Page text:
Our History

St. Vincent’s Services (SVS) was founded in 1869 as a home for young working boys. At that time, many children in New York City either had no family or had families too poor to care for them. By the early 1900s, in response to a growing population, St. Vincent’s Services began building a six-story home in Brooklyn where Dominican Sisters provided education and life skills training. By 1921, 250 boys lived in the home.

In the 1940s, the boys of SVS started attending local schools, which better prepared them to become part of society and by the 1950s, SVS increased its professional staff and expanded its programs to include athletic teams and recreational activities.

In the 1960s, SVS opened its first group home in Springfield Gardens, Queens, followed by a second in Bayside and a third in Corona. SVS also began accepting foster children and launched a vigorous effort to recruit and license foster families. St. Vincent’s Services expanded its academic initiatives, psychological services and foster support programs.

Following the Willowbrook Consent Decree, St. Vincent’s opened the first of three apartments for children with developmental disabilities. In the 1980s, SVS began focusing on foster care for boys and girls. By 1986, the agency was providing services for over 1,000 boys and girls in foster and group home care along with their families. An aftercare program offered continued support for older adolescents to help them transition to adulthood.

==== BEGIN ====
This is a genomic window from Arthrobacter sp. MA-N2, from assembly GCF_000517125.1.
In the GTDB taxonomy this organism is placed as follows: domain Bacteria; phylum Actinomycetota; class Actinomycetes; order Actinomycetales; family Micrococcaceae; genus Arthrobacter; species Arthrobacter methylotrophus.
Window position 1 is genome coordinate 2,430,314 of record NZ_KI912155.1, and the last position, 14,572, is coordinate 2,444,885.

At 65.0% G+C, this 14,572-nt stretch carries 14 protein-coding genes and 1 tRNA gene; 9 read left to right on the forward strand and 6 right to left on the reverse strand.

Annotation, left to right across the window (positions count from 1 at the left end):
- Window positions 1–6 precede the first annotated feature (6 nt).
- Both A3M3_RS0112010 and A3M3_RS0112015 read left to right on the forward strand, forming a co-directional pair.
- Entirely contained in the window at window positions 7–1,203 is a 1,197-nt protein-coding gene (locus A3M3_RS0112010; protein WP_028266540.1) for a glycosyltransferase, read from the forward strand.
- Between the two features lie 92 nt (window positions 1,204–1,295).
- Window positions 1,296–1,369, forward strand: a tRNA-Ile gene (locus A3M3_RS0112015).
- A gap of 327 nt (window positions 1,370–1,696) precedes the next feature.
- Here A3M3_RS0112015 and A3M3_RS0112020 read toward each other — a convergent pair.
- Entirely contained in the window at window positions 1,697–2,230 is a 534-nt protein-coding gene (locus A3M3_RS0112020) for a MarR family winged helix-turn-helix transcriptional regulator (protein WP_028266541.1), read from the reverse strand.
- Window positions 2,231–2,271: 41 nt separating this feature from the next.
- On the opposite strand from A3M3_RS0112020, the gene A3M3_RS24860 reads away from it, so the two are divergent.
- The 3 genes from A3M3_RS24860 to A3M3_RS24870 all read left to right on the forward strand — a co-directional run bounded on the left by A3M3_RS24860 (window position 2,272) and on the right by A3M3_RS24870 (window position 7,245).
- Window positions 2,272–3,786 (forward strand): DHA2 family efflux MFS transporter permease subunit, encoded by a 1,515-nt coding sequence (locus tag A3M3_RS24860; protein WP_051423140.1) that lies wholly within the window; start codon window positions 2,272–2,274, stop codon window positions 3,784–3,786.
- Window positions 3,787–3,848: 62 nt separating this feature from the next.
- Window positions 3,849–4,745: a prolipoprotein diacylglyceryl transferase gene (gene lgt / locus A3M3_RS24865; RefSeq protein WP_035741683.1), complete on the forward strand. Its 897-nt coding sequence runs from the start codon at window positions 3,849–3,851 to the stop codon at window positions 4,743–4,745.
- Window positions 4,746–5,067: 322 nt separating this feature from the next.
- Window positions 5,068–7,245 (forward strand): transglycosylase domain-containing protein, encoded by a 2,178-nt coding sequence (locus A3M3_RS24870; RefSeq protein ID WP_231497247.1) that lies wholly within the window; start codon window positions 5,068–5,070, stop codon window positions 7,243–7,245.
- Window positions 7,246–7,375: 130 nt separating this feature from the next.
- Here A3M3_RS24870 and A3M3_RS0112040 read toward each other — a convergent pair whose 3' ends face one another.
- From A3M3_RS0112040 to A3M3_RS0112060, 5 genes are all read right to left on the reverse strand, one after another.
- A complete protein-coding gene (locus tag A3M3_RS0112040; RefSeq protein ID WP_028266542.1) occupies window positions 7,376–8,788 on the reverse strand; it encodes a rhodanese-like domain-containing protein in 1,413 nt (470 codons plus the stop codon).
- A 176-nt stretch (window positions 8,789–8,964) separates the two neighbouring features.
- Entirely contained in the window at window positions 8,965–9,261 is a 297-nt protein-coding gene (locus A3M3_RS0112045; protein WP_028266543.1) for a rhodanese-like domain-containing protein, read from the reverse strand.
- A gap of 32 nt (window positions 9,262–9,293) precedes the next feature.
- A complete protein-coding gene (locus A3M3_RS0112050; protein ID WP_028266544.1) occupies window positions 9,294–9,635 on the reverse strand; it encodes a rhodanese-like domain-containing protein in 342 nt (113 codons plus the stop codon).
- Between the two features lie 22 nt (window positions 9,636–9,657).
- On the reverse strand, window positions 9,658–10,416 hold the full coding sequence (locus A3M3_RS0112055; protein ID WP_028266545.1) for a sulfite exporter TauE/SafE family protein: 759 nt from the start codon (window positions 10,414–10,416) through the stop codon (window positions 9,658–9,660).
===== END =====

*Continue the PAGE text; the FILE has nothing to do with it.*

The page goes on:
In response to the AIDS epidemic, SVS established the Positive Caring Services, which expanded over the years to support infants and youth living with HIV/AIDS and other medically fragile conditions, including spina bifida, cerebral palsy and autism.

In 1997, St. Vincent’s launched the American Dream Program (ADP), which has helped over 100 foster youth graduate from college and vocational schools since its inception. In 1999, SVS opened its first licensed Outpatient Substance Abuse Program. In 2007, SVS launched its Supportive Housing Initiative, which in addition to a place to live, offers treatment and support to encourage independence.

In 2014, St. Vincent’s Services affiliated with HeartShare Human Services of New York, which created the third largest children’s services provider in New York City. HeartShare St. Vincent’s Services (HSVS) empowers over 6,000 youth, individuals and families to overcome seemingly impossible challenges of family crises, addiction, mental illness and poverty.

HeartShare St. Vincent’s continues to innovate its youth development programs to offer support and stability for older youth and those aging out of care. In 2015, with the generous support of the Redlich Horwitz Foundation, HSVS established its Permanency Pact Program, which connects older youth in care to supportive adults helping them navigate the challenges of young adulthood. In 2016, its American Dream Program, helping youth in foster care achieve their college and career dreams, had a record 50 enrolled scholars.

HSVS, which achieved its inaugural accreditation from the independent, international Council on Accreditation, looks forward to carrying on a nearly 150 year legacy of serving New York children, but also thriving as a leader in the field.